introduced not long after the Intel 8086
, but with superior features. It was basically a 16-bit processor, but could address up to 23 bits in some versions by using segment registers (to supply the upper 7 bits). There was also an unsegmented version, but both could be extended further with an additional MMU
that used 64 segment registers.
Internally, the Z8000 had sixteen 16-bit registers
, but register size and use were exceedingly flexible. The Z-8000 registers could be used as sixteen 8-bit registers (only the first half were used like this), sixteen 16-bit registers, eight 32-bit registers, or four 64-bit registers, and included 32-bit multiply and divide. They were all general purpose registers - the stack pointer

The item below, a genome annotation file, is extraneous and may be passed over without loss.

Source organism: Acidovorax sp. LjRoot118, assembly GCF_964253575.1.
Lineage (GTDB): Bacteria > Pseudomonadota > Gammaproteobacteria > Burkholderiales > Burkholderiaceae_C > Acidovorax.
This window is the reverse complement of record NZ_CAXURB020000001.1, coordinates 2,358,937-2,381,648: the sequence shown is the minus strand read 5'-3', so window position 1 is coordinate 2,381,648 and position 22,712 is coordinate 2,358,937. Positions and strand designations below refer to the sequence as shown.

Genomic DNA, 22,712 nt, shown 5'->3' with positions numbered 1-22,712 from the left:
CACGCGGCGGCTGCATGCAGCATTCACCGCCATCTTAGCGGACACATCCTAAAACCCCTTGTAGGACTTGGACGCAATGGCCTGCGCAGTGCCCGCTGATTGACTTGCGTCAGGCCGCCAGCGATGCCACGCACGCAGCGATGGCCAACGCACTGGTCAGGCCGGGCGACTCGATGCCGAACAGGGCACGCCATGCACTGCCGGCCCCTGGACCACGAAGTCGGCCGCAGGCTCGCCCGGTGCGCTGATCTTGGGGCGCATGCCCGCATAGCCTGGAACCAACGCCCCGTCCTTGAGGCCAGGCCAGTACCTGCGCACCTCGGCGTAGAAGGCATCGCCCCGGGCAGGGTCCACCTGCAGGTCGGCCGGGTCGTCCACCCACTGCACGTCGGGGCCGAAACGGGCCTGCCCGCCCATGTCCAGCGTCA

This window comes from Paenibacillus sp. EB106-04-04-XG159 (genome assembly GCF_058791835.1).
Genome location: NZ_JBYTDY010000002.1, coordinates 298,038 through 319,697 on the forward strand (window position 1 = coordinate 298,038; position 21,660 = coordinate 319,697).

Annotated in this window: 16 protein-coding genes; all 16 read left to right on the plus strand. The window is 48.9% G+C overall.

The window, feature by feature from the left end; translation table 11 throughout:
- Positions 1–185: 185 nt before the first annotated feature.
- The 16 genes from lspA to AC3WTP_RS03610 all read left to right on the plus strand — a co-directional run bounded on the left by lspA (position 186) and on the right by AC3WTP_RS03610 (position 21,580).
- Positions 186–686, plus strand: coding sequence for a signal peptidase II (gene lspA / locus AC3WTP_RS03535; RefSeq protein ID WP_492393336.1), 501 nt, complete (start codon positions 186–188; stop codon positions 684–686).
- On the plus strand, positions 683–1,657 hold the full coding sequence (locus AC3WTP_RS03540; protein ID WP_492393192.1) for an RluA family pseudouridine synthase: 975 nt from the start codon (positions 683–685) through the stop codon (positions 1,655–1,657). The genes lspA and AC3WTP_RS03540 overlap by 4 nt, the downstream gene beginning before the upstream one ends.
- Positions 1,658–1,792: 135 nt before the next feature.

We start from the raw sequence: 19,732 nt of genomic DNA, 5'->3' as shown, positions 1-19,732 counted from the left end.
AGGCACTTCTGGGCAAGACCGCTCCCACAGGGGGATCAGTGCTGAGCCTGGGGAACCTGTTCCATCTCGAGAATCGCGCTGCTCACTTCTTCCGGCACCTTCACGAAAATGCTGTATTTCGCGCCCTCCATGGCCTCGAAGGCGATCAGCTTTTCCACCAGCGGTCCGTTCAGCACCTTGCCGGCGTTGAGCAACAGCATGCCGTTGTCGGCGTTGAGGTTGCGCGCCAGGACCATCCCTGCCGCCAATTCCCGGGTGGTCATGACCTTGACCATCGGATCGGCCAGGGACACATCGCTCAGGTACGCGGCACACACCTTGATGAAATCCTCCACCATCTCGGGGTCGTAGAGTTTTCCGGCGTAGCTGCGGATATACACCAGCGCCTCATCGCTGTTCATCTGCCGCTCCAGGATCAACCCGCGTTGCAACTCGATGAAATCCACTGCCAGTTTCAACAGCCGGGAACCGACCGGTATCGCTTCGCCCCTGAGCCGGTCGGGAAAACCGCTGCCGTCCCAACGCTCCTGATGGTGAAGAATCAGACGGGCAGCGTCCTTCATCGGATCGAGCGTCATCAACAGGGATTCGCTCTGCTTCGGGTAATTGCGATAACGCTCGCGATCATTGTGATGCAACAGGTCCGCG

was typically register 15, with register 14 holding the stack segment (both accessed as one 32-bit register for painless address calculations).
The Z8000 featured two modes, one for the operating system
and one for user programs. The user mode prevented the user from messing about with interrupt
handling and other potentially dangerous stuff.
Finally, like the Zilog Z80
, the Z8000 featured automatic DRAM refresh
circuitry. Unfortunately it was somewhat slow, but the features generally made up for that. Initial bugs
also hindered its acceptance (partly because it did not use microcode
). There was a radiation resistant military version.
There was a later 32-bit, pipelined
version, the Zilog Z80000